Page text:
"...there is no area of our life in which the BWIs (Bretton Woods Institutions) cannot intervene. Everything that goes on in a country has implications for its economic performance. By this logic, the IMF and the World Bank should be able to impose conditionalities on everything from fertility decisions, ethnic integration and gender equality, to cultural values.

... "The IMF-World Bank mission creep, combined with the abuse of conditionalities by the Bad Samaritans nations, is particularly unacceptable when the policies of the BWI have produced slower growth, more unequal income distribution and greater economic instability in most developing countries.

... "...there have been some genuine efforts to open dialogues with a wider constituency, especially the World Bank's engagement with NGOs (non-governmental organizations). But the impacts of such consultations are at best marginal. Moreover, when increasing numbers of NGOs in developing countries are indirectly funded by the World Bank, the value of such an exercise is becoming more doubtful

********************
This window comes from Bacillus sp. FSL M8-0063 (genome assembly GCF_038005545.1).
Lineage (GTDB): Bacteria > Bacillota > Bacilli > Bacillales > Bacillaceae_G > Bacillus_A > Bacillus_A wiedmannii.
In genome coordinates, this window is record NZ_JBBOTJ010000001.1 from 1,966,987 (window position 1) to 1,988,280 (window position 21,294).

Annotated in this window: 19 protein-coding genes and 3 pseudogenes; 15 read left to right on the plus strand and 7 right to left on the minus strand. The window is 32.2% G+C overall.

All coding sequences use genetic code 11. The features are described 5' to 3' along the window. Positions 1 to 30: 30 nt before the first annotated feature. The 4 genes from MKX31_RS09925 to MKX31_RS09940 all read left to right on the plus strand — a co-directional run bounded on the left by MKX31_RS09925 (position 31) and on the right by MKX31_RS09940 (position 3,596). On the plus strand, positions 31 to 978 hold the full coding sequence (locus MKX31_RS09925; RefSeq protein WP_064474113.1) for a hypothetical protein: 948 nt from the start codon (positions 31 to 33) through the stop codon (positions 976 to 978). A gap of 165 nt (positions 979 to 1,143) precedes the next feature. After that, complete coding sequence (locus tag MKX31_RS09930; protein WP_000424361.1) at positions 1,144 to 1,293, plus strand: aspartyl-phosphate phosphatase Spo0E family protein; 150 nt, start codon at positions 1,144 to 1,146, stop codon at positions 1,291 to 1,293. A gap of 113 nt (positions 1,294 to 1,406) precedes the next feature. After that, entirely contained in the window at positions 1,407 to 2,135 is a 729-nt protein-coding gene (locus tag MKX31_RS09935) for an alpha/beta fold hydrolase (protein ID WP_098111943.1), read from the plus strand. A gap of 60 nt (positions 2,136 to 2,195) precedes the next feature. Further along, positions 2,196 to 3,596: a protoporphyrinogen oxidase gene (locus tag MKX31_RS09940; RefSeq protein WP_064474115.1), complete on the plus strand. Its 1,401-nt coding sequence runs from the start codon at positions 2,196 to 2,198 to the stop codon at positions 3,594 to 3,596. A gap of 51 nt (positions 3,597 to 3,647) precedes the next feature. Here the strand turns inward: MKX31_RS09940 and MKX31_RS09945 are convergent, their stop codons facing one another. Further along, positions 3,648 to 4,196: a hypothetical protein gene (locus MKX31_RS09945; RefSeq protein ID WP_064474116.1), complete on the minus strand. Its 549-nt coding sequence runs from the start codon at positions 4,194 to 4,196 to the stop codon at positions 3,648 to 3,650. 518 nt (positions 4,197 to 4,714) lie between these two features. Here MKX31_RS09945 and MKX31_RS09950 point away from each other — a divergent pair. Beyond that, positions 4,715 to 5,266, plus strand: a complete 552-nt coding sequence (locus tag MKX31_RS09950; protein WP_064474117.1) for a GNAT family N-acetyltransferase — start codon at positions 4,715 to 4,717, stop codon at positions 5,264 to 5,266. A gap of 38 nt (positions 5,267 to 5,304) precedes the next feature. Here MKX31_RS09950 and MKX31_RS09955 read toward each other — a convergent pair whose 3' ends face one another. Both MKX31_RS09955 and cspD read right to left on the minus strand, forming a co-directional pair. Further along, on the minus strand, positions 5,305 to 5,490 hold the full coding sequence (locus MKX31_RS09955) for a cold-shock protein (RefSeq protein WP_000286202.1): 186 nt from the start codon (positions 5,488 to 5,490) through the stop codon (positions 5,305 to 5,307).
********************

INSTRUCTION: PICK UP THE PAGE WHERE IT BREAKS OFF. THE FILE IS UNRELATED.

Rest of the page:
"...Many developing countries lack the intellectual resources to argue against powerful international organizations with an army of highly trained economists and a lot of financial clout behind them. Moreover, the World Bank and the IMF have taken what I called the 'Henry Ford approach to diversity' (he famously said that costumers could have a car painted 'any colour so long as it's black). The range of local variation in policies that they find acceptable is very narrow. Also, with the increasing tendency for developing countries to elect or appoint ex-World Bank or ex-IMF officials to key economic posts, 'local' solutions are increasingly resembling the solutions provided by the BWIs.